Died: 1642, Florence, Italy
Major Works The Sidereal Messenger (1610), The Assayer (1623), Dialogue on the Two Great World Systems (1632) Discourses on Two New Sciences (1638)
Observation bears out the truth of the Copernican theory that the earth is not the center of the universe. Aristotle's claim that heavier bodies fall faster than lighter ones can be disproved by observation.
Controlled experimentation and the use of quantitative methods of reporting observations yield better results than do casual observations and extended discussion of qualities and tendencies.
Authoritarian pronouncements about real phenomena must be tested against the evidence given us in nature. The universe is written in the language of mathematics.
Galileo Galilei is best known as the central figure in the great scientific revolution that transformed European thought in the seventeenth century. That revolution began hesitantly with the publication of a sun-centered cosmology in 1543 by Nicolaus Copernicus, whose, methods of argument were still distinctly medieval. It was completed with the work of Isaac Newton, who was first to achieve a full and clear formulation of the basic laws of motion and gravitation that became the foundation for the modern science of physics.
Galileo's birth into' the household of the well-known musician Vincenzo Galilei, following some years after the death of Copernicus, gave him the advantage of the mature flowering of the Renaissance. His death, within a few months of Newton's birth, was in a world beginning to feel the influence of Descartes and soon to see significant support for science as a deliberate enterprise through the formation of groups such as the Royal Society of London and the French Academie des Sciences. Where Copernicus had made a first tentative tug at the helm of natural philosophy, Galileo spun the wheel clear around to take the ship of thought out of the straits of authoritarianism and steer it toward the open seas of free scientific inquiry.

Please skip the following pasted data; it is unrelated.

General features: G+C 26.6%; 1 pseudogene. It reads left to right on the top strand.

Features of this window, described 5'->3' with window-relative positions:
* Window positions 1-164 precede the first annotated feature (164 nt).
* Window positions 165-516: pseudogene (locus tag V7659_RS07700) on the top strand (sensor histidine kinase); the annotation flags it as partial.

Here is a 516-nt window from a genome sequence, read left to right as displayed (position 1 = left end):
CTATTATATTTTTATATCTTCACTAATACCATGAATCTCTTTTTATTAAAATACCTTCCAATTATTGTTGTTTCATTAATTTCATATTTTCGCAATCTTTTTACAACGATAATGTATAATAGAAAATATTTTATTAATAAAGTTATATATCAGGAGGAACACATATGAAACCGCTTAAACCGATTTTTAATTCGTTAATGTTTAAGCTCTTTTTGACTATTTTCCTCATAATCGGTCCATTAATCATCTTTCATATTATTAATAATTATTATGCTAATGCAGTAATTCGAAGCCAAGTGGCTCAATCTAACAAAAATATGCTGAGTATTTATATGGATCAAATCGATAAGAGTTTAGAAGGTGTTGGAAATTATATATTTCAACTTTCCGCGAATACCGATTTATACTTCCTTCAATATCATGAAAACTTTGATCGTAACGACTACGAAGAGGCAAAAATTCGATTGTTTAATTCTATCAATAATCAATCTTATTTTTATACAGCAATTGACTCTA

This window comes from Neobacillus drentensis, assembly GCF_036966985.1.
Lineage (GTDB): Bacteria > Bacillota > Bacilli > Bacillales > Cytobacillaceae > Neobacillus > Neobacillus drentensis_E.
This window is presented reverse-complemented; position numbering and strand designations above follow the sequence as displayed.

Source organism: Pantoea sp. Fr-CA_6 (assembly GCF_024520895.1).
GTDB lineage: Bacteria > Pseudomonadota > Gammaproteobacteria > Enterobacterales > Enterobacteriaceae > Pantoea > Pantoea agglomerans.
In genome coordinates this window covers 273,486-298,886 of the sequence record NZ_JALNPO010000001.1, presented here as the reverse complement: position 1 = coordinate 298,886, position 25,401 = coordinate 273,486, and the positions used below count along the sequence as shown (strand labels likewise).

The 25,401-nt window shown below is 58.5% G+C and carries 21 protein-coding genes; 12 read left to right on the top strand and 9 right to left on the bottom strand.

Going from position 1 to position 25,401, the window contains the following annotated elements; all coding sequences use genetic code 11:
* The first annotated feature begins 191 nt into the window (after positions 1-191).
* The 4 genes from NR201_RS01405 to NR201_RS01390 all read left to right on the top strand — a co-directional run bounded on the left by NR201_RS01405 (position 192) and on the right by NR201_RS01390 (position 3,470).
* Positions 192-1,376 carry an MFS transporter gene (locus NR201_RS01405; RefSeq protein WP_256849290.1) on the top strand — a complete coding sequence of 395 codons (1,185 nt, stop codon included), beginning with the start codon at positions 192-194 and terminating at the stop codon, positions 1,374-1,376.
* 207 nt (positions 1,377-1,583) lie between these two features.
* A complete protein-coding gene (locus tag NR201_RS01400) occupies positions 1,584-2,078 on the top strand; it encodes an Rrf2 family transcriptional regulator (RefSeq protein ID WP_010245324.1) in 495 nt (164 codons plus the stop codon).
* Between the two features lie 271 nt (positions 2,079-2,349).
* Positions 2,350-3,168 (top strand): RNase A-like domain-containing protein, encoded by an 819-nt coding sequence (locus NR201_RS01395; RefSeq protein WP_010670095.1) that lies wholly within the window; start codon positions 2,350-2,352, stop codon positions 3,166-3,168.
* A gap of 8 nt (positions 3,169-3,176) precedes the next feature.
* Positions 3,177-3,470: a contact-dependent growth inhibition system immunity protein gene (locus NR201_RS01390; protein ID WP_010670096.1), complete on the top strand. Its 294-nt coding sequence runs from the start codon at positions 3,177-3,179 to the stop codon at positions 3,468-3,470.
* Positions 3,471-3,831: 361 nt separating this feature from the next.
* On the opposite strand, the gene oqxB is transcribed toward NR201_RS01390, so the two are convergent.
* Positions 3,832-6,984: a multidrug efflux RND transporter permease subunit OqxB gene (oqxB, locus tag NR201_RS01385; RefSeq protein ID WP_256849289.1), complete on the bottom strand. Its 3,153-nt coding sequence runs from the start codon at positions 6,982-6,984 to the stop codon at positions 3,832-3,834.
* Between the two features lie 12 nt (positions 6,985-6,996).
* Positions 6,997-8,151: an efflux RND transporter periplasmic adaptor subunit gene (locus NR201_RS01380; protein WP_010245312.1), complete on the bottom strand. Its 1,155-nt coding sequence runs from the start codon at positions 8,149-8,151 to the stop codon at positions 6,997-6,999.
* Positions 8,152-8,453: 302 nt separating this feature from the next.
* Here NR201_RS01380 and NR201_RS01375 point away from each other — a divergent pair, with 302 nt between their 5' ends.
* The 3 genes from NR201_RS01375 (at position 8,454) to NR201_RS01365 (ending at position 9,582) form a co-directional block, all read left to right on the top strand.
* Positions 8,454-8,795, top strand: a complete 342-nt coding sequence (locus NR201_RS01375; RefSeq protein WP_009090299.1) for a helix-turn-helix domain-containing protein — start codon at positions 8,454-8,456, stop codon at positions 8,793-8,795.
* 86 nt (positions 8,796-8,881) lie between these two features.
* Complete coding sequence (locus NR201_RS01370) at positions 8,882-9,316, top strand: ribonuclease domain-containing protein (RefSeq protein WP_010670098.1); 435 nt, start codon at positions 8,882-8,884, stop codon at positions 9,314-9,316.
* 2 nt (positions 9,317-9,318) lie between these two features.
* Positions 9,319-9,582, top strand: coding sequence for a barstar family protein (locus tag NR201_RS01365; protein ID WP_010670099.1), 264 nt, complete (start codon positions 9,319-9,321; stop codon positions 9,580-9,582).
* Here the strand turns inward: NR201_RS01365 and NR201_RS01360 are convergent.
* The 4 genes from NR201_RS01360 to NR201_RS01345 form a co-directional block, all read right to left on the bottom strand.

Galileo received a broad education, including some study of medicine at the University of Pisa. But his natural interests led him toward physics, and he left in 1585 without a degree. His talent and accomplishments became well enough known that he obtained a position teaching mathematics at the University of Pisa in 1589. But after conflicts with Aristotelian philosophers there, he moved to the chair of mathematics at the University of Padua in 1592, where he taught until 1610. He provides one of the first models for the modern consultant, having advised the city of Venice, among others, on such things as optics, ballistics, and fortifications.
Galileo might have simply lived another twenty years as a successful academic whose thoughtful experiments helped lay the foundations for the birth of physics had it not been for the advent of the telescope. Though Galileo did not invent this instrument, as soon as he saw one, he understood its working principles and quickly produced the first of a series of telescopes of increasingly better quality.